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Touching the Pacific Ocean, 2006

Canada Day.

As someone who lived internationally as a child, I have a special relationship with my homeland. Canada was the place of my birth, the place of my ancestors, the place I was somewhat unfamiliar with. We returned to Canada when I was 13 and I began to discover it outside of books and summer visits to relatives. I have lived in four provinces, and visited four others.

So what defines Canada?

In a country as large as ours, unity is difficult. America fights dissension with the “melting pot” principle. An American teacher once explained to our class that the American curriculum was actually designed to promote ignorance of other nations, ignorance of world geography and politics, and promote pride in being American. He pointed to the problems Canada has between Francophones and Anglophones, rivalries between provinces, and even arguments between Indiginous and Non-Indiginous peoples. America fights that in their curriculum by telling the kids over and over “You are American, and America is the best”. They don’t want any more civil war.

That doesn’t fit the Canadian mentality, which seems to be much more “now, kids, can’t we talk about this in our indoor voices?” when it comes to mediating internal disputes. Even when Quebec clamors to separate, we simply let them put it to a vote and pray like heck that over half of them will prefer to stay Canadian. Civil war is not in the cards because it’s too cold up here to get riled up about things.

Canada is a large and varied nation, and culture varies from province to province, and from city to city. Halifax and Vancouver don’t feel like the same country sometimes. Quebec certainly does not. But all of it is Canada.

Canada is the fresh, open spaces of the West, with brand-new cities just beginning to sprout up in the shadows of the mountains, and largely populated by immigrants from other countries. In a way, the West in Canada is still being colonized.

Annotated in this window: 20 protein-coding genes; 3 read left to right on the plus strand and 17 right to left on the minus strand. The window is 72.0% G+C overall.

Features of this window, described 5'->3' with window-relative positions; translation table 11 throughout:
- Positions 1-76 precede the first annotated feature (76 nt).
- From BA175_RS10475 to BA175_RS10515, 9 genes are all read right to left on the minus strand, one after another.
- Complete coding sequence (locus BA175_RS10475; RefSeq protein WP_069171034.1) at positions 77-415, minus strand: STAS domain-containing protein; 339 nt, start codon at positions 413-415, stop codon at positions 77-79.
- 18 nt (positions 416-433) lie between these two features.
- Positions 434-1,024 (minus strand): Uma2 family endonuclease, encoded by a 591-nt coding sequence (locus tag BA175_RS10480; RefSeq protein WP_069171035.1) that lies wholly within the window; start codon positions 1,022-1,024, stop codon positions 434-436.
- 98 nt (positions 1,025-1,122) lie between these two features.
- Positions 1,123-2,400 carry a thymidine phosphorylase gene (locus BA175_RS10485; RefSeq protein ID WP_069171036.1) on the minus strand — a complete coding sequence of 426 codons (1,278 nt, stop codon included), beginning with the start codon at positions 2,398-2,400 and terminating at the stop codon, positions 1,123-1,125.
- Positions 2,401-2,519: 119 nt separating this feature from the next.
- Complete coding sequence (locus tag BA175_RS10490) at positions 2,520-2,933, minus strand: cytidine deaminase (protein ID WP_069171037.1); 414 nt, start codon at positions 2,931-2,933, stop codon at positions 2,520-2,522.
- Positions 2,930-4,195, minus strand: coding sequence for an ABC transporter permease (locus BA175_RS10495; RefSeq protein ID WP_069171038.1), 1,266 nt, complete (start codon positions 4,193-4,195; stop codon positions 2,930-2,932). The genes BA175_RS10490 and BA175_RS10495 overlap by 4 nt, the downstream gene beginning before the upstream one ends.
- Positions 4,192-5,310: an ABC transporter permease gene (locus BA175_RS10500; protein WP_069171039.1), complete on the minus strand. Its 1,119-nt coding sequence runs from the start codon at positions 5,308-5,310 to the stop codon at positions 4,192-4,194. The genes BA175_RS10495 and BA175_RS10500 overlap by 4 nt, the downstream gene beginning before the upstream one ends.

Canada is the stiff, salty winds in the East, echoing the shouts of days long gone – privateers and fishing boats being wrecked along the rocks.

Canada is not American.

Perhaps this is how we define ourselves best – Not American.

After all, much of the population of Canada was once made up of Royalists: people who didn’t want to have a revolution with the British, but didn’t want to BE British, either. They moved to Canada, all of these indecisive in-betweeners, and they live here still. We don’t want to be British, but we do like to wave at the Queen when she graces us with a visit. We certainly don’t want to be American, but you aren’t really considered famous until the Americans can recognize you, too. We want to be free of stuffy British conventions, and free of America’s obsession with personal freedom, which seems to largely involve infringing on other people’s personal freedoms.

Canada wants to live and let live.

But I think that as long as I live out West, I will still think of Canada, of home, as being the East. The Rocky Mountains are part of Canada, sure, and even the babel of other languages I hear in the grocery store is part of Canada – our blessed salad bowl, where everyone can live in peace and continue to pretend that they are living in the country they just left.

But my favourite Canada  is in  the sight of sun-bleached lobster traps piled on a dock. Canada is the sound of bagpipes accompanied by the roar of waves at Peggy’s Cove. Canada is the sight of tall ships gliding into Halifax Harbour. Canada is in the whimsical accents of Nova Scotia and Newfoundland. Canada is in a culture so rich that the death of Alexander Keith is considered still worth celebrating, and a country so young that our history has not yet been buried by time.

The words of Stan Rogers say it for me…

It was in the spring this year of grace,

with new life pushing through

That I looked from the Citadel down to the Narrows

and asked what it’s coming to.

I saw Upper Canadian concrete and glass

right down to the water line,

And I heard an old song down on Fisherman’s Wharf.

Can I sing it just one time?


“Then haul away and heave her home.”

This song is heard no more

No boats to sing it for.

No sails to sing it for.

There rises now a single tide

of tourists passing through.

We traded old ways for the new,

old ways for the new.

Now you ask

“What’s this romantic boy who

laments what’s done and gone?

There was no romance on a cold winter ocean

and the gales sang an awful song.

But my fathers knew of wind and tide

and my blood is maritime,

And I heard an old song down on Fisherman’s Wharf.

Can I sing it just one time?

…And now, Perfect Husband and I will celebrate Canada Day on the West Coast by… visiting Point Roberts.

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